When buying men’s clothes in KL, there are three main factors that come into play: the mercilessly scorching weather, the limited selection of menswear labels and the negative perception about guys even attempting to dress up. I found a solution in Americana labels like Gap, Banana Republic, and the recently departed Gant that seem to adress all three concerns. These Americans sure know how to make their summer clothes comfortable in balmy weather while maintaining a modest but tasteful aesthetic .

I thought that the summer collection menswear that was brought to KL shores this year was pretty good- lots of nice shirts and shorts in breathable material and tasteful patterns (plaid, stripes, madras, gingham). That was until I saw this photo as I was flipping through a Japanese men’s fashion magazine (Men’s Non-no, if you must) and saw this ad in its first few pages:

[photo credit: BOI]

This is the Spring/Summer ’09 ad campaign for Gap Japan. I was as green (as the second model from left’s canvas sneakers) with envy at the realisation that so many of the items did not reach Malaysian shores. Model 1’s shoes, t-shirt, mint green bag; Model 3’s scarf, bag, t-shirt, belt, pants, shoes.. and the list goes on. Luckily, I calmed down after I looked at the ad hard and saw the words: Gap JAPAN. Japan, the country with a fashion sense/buying power so advanced that clothing labels have released separate clothing lines especially for the Japanese market, Converse Japan, Paul Smith Japan. Some items released in Japan will never see the light of day even in the native countries of that brand, I comforted myself.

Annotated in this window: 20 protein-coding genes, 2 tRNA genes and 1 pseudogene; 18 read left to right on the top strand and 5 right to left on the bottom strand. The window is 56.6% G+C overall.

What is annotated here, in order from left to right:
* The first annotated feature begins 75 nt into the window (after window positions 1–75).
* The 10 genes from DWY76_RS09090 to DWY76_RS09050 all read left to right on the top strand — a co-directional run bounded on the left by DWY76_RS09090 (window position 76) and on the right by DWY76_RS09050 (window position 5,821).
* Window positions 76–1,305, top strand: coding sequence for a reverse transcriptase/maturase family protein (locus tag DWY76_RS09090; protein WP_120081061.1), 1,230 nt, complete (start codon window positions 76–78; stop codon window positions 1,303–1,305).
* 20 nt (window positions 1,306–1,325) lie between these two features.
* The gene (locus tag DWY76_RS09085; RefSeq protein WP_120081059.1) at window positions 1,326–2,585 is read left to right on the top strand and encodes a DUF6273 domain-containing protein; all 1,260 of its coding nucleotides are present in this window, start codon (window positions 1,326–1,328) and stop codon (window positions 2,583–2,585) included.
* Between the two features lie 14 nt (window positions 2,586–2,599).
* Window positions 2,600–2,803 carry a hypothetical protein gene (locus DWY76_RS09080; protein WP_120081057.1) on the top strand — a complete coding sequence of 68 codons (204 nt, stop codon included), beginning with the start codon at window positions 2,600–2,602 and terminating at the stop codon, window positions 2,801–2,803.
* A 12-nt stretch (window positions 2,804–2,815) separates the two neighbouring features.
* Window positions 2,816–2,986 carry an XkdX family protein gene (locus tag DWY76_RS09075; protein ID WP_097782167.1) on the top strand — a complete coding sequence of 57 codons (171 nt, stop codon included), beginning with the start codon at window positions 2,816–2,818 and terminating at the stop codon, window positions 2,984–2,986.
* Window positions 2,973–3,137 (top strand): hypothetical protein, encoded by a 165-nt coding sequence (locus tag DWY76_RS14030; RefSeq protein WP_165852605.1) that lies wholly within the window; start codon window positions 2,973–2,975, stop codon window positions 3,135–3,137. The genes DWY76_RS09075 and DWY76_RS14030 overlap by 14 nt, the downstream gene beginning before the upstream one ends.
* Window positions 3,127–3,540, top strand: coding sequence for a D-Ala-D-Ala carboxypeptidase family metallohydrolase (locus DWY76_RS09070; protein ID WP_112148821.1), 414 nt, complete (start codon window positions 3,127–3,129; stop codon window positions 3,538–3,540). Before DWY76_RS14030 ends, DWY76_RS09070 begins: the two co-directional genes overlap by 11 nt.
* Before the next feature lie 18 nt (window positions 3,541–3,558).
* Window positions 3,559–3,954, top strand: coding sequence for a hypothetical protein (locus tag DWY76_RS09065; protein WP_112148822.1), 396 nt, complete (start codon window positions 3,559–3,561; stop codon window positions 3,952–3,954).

I got hold of the said issue of Men’s Non-no, and the picture above does not do justice to the full-blown ad in the glossy pages of the magazine. Several details are not visible in the picture above, such as the crumpled texture of Model #1’s t-shirt, the stripes on model #3’s pants and the knitted belt on model #3,4,6 and model #5’s micro check shorts.

Sigh, the sad state of Malaysian menswear.